What makes many investors miserable is that they anchor on the highest value their portfolio ever reached, and measure everything against that. "I'm down 25% from my high!" That's anchoring. Where are your assets compared to three years ago? That's a more reasonable way to look at them. Anchoring on your all-time high suggests you believe the market should always go higher -- should, in effect, be perfect. But nothing is perfect. Not life, not happiness, not your birthday -- not even Star Wars 7 . So why would the stock market be perfect? It never will be. It will always be sloppy. It will give slowly and take quickly. You should always assume a 20% haircut to your assets is around the corner, yet always remember that over long periods, the stock market rewards investors like nothing else can.
So it's the long term that matters. It's the long term that allows you to grow and compound your savings. To get to the long term, you need to invest in a sustainable fashion in the short term. Don't over-leverage yourself. Don't borrow money to buy stocks. Don't write more options than your cash can handle.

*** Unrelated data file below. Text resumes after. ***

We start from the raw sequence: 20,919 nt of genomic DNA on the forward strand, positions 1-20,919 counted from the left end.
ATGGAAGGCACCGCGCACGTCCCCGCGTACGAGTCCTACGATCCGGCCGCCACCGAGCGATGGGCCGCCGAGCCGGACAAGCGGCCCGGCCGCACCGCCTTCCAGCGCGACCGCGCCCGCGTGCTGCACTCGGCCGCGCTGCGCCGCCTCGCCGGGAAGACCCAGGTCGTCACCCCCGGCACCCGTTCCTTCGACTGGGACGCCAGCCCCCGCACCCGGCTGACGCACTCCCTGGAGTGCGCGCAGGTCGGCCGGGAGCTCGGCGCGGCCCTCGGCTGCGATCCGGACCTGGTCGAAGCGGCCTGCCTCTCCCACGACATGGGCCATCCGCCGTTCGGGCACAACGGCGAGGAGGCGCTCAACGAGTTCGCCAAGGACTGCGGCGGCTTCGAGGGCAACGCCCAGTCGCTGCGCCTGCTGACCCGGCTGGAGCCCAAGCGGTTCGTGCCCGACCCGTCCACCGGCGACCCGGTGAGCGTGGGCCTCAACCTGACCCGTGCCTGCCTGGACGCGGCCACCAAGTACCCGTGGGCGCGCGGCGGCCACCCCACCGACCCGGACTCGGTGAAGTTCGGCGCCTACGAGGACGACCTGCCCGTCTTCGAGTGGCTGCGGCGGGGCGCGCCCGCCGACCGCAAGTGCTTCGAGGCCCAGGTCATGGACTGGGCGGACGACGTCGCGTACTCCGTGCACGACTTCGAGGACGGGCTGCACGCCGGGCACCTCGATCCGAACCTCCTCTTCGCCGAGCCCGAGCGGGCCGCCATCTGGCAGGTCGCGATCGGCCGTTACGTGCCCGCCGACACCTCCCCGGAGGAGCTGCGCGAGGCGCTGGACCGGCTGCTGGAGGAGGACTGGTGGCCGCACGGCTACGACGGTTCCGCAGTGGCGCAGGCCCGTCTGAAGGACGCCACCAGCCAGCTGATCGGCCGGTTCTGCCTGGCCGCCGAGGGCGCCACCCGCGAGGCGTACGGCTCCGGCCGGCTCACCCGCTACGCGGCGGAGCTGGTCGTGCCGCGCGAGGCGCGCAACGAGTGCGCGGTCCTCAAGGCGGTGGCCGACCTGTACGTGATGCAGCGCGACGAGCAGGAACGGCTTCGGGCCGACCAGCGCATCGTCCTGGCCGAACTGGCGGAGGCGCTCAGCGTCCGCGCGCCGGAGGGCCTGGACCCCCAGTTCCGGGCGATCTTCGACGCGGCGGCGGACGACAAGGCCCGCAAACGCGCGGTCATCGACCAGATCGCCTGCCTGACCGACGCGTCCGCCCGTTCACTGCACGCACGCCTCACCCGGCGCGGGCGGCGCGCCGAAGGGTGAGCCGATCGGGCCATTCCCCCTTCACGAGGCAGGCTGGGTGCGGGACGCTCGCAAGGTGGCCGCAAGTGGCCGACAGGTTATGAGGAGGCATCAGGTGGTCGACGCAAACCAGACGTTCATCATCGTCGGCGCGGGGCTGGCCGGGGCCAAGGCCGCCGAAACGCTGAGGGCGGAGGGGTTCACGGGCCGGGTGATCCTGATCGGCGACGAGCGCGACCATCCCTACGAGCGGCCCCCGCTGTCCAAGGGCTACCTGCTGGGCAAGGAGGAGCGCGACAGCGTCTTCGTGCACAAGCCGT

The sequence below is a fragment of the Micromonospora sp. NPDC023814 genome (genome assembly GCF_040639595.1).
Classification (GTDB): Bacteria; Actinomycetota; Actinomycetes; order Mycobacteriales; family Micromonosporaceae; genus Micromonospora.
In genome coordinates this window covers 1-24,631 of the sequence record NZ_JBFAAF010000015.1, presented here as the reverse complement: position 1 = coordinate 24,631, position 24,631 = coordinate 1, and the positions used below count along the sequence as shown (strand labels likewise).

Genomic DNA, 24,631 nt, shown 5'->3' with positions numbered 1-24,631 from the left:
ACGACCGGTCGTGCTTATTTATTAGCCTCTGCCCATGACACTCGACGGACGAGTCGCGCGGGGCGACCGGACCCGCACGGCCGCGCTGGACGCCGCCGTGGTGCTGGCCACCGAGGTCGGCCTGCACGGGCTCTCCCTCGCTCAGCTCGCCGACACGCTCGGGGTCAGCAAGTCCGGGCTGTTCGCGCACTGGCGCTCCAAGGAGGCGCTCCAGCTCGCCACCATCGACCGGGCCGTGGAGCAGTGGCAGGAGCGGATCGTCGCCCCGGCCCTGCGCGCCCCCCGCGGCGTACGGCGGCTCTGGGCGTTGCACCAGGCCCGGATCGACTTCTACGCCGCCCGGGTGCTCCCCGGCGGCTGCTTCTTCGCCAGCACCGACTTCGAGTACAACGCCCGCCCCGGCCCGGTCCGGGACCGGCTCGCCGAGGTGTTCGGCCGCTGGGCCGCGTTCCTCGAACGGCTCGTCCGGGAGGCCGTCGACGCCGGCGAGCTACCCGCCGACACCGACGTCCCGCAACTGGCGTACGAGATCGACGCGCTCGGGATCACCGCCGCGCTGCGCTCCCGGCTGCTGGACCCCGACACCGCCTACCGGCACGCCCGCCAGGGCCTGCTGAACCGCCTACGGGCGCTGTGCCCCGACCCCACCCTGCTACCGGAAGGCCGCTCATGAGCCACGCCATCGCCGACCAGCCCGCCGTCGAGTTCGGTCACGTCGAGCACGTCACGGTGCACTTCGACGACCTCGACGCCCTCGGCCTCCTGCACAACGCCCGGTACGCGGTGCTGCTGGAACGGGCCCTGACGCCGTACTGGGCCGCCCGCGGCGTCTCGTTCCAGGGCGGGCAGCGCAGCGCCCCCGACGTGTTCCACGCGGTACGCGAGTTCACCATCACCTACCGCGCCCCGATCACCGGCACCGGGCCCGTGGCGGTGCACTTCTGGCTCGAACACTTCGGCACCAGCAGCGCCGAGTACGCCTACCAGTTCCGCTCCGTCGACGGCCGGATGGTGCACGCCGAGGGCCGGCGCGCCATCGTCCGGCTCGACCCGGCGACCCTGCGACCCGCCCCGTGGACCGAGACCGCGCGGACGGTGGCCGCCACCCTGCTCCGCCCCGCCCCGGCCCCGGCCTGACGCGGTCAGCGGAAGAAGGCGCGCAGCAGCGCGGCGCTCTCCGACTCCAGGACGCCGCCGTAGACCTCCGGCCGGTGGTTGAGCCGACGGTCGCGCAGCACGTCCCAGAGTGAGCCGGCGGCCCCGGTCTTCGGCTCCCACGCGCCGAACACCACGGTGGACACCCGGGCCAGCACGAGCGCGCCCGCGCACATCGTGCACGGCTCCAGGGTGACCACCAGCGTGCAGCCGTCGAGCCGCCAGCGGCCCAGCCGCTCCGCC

Nobody likes to see their portfolio decline, but everybody knows that's inevitable with the stock market on a regular basis. So be prepared with a portfolio that can withstand declines. That's how you win in the long term. Granted, in the short term, sometimes there's little to celebrate. The Nasdaq index is down 15% since January; many stocks have lost twice that; and many options (being leverage) are down triple that or more! Realize, though, that you're not investing in "losers." You have not chosen poorly. It's just that the entire market is losing right now. Again, it does this on a regular basis. You need to be able to get through it each time. Ideally, you are investing in businesses that will increase their long-term value as they pass through any volatile times.